News & analysis


With much of the Brexit “benefit” priced in, and little additional newsflow forthcoming, sterling pared its gains yesterday after the US dollar benefitted from strong Q4 data. Meanwhile, the Trump administration’s crusade for access to the EU’s agricultural sector hasn’t ignored the UK just because of Brexit. The lead FT story this morning states that Robert Lighthizer, the US trade representative, released “negotiating objectives” for a possible trade agreement with the UK in the event of certain Brexit scenarios allowing the UK to strike external trade deals unilaterally. The news comes as no shock after the Department of Commerce released its report on whether the EU automobile industry was a national security threat, and just reiterates the appetite from the white house to obtain favourable trade terms for US farmers.


The euro feigned a rally midday yesterday, but then seemed to remember the risks surrounding the monetary and economic outlook of the Eurozone and quickly retreated again, closing around the open against USD. German February Preliminary Consumer Price Index growth came in exactly on target at 0.5%, bouncing back from the 0.8% contraction of January. The French reading was less positive for euro as expectations of a 0.4% increase were not met and inflation growth remained flat in February. Today sees the Eurozone-wide print at 10:00 GMT. Before that at 9:00 GMT we get the final manufacturing Purchasing Manufacturing Indices for individual countries, which may give us more insight into how idiosyncratic factors impact the general slowdown in the Eurozone manufacturing sector.


Yesterday, the greenback closed in the middle of the G10 currency board, beating almost all its peers in a fairly volatile session. Most of the rally was driven by the strong Q4 Gross Domestic Product reading, surprising markets with a 2,6% annualized quarterly expansion, from a 2.2% expected. This print has many wondering whether the US economy is actually slowing as previously feared by the Federal Reserve and hence, to what extent the monetary policy should remain patient. The GDP Price Index rebounded to a 1.7% quarterly, reversing the downward trend it had shown since the second quarter of the year. However, the real question may be whether this push will continue in the start of 2019, when the global slowdown and the longest-ever government shutdown might have filtered deeper into the economy. Meanwhile, the US dollar also received some support from Asian markets, where the stalled conversations between Donald Trump and North-Korean Kim Jong Un on denuclearisation, triggered some fears on Asian equities; a risk-off move that led to further haven flows into the dollar. Today, the Fed’s preferred inflation measure, Personal Consumption Expenditures Index, is released at 13:30 GMT, followed by the final February Markit Manufacturing PMI at 14:45.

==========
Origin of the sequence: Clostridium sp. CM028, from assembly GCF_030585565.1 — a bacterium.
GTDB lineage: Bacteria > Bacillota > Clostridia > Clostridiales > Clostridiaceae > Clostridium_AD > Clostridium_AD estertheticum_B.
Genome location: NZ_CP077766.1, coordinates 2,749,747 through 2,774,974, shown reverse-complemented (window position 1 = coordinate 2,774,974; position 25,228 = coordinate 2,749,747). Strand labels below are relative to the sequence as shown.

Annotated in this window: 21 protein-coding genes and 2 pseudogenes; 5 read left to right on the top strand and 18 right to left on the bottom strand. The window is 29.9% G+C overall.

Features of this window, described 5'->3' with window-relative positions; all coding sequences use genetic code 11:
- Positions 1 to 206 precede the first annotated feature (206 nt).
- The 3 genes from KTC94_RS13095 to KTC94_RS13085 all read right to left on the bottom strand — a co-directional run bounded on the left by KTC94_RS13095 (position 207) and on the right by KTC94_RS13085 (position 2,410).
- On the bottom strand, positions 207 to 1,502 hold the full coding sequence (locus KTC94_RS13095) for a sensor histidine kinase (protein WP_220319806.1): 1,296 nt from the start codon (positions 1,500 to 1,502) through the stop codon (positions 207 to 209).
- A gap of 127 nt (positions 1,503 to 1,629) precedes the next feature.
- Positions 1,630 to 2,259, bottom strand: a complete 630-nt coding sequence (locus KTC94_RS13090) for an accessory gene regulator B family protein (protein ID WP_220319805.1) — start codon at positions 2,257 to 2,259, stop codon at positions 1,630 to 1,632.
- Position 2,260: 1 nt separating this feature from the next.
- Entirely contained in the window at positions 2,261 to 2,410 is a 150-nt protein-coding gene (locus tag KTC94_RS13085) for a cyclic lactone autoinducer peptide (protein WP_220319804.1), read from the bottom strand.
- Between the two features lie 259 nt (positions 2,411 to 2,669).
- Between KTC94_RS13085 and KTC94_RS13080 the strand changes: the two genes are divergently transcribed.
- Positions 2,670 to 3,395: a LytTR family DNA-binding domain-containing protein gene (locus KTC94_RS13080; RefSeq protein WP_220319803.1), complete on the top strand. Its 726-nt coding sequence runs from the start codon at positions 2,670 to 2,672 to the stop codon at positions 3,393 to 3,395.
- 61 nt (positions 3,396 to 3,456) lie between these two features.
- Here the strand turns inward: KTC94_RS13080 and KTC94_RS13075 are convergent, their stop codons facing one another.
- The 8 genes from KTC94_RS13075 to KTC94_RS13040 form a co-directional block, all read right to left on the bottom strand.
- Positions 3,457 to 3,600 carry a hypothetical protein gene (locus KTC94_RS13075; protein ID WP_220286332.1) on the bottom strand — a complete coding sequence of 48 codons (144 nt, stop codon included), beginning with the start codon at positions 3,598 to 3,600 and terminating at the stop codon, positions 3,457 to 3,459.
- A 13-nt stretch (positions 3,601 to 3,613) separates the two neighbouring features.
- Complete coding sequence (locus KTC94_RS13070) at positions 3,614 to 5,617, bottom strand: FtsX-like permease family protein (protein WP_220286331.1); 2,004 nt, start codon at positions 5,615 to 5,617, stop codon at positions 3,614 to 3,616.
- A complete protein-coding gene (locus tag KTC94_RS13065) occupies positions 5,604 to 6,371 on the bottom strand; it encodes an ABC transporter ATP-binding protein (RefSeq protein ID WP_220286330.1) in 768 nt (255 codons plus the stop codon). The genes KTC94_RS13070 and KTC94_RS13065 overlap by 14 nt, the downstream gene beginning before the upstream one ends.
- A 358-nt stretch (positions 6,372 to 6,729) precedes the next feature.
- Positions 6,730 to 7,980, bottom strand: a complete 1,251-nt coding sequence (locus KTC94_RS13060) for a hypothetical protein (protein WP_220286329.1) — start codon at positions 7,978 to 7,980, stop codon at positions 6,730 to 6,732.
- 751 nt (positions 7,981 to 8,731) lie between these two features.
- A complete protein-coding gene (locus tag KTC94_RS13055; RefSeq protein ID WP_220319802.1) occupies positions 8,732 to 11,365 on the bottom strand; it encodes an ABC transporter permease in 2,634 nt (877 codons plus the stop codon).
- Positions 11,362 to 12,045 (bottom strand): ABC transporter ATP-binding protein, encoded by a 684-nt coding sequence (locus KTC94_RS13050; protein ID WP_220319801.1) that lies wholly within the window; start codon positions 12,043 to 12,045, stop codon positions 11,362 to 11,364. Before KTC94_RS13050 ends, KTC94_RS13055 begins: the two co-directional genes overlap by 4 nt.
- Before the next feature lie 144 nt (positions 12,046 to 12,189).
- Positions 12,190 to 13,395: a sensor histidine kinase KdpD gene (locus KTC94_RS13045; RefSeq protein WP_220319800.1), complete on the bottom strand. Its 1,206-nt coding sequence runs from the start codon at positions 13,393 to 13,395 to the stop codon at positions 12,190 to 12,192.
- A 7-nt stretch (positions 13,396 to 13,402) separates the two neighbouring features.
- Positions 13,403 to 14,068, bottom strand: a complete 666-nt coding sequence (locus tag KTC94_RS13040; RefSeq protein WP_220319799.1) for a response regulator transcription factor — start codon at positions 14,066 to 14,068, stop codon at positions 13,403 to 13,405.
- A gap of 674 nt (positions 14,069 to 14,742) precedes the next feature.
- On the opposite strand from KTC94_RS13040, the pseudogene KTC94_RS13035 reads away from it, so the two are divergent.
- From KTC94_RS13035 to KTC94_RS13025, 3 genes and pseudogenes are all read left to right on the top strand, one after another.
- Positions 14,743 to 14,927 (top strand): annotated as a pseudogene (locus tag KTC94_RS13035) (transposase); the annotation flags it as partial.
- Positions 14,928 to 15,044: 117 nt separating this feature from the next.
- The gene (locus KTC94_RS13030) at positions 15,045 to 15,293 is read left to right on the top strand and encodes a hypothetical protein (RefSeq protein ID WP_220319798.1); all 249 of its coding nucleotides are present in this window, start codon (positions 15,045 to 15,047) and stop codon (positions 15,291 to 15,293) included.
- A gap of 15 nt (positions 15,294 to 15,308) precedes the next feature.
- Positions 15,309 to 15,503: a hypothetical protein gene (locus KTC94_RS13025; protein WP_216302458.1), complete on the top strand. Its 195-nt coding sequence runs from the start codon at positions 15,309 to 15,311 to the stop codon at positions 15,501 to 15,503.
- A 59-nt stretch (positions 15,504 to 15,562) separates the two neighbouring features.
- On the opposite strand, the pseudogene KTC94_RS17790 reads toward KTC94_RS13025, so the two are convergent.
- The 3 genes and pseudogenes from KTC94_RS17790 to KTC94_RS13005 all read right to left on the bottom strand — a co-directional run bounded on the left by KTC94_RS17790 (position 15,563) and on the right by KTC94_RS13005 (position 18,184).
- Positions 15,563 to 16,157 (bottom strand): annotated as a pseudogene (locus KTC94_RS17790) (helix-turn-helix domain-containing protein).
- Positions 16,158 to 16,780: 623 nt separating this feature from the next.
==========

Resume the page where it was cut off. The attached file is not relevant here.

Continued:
The loonie held surprisingly well after a day that saw both the Current Account data and Raw Materials Price Index disappoint the expectations. After yesterday’s positive surprise in US Q4 Gross Domestic Product, today sees the Canadian version released at 13:30 GMT. The benchmark for growth in the Canadian economy is low, at a meagre 1.0% annualised. Risks are therefore tilted to the upside for the loonie especially with oil price continuing their weak uptrend, which stimulates economic activity in Canada’s large fossil-extraction industry.